He seemed to have an awareness, a foreknowledge of apocalyptic times ahead.
                His message was conveyed in a well-known phrase: "It is later than you
                think!"

                ? The death of Fr. Seraphim produced a spiritual phenomenon untold of in
                our times. Lying in state in a crude wooden coffin in the humble monastery
                church, not only did the body remain soft and life-like in the summer heat,
                but so comforting was his face that one could not bear to cover it, in the
                traditional monastic way. Even children could hardly move away from the
                coffin, since the body brought such internal peace and suggested such love.
                Everyone was aware that, in our times, among us, a holy man had left in his
                body a phenomenon that challenges science and our hearts.

                From God's Revelation to the Human Heart by Fr. Seraphim
                (St. Herman of Alaska Brotherhood, 1987)

                ?Is there a special organ for receiving revelation from God? Yes, in a
                certain sense there is such an organ, though usually we close it and do not
                let it open up: God's revelation is given to something called a loving
                heart. We know from the Scriptures that God is love; Christianity is the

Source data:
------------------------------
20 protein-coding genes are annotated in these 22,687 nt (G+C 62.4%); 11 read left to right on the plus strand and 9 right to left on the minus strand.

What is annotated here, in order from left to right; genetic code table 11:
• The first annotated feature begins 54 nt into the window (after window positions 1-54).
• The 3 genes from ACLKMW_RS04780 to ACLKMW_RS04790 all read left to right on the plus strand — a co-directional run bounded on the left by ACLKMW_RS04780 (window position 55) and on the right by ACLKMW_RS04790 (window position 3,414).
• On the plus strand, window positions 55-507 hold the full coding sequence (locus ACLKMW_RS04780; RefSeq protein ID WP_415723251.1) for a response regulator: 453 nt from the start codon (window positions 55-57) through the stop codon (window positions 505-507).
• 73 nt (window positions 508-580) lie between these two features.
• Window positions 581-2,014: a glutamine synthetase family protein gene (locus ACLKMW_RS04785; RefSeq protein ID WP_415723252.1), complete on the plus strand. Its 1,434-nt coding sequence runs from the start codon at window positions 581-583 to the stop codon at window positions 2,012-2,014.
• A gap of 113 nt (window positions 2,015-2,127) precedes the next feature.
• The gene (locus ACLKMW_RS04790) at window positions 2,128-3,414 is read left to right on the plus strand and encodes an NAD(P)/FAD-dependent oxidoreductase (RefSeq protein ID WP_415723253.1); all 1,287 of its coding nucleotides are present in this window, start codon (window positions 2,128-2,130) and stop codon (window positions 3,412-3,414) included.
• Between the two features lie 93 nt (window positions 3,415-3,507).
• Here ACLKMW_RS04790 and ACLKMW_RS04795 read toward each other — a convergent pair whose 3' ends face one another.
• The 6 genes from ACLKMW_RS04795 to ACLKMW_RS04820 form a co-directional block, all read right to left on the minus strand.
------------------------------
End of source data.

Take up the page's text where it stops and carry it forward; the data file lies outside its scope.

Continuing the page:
religion of love (you may look at the failures, see people who call
                themselves Christians and are not, and say there is no love there; but
                Christianity is indeed the religion of love when it is successful and
                practiced in the right way)? If you ask anyone who knew Archbishop John
                what it was that drew people to him -- and still draws people who never
                knew him -- the answer is always the same: he was overflowing with love; he
                sacrificed himself for his fellow men out of absolutely unselfish love for
                God and for them. This is why things were revealed to him which could not
                get through to other people and which he never could have known by natural
                means. He himself taught that, for all "mysticism" of our Orthodox Church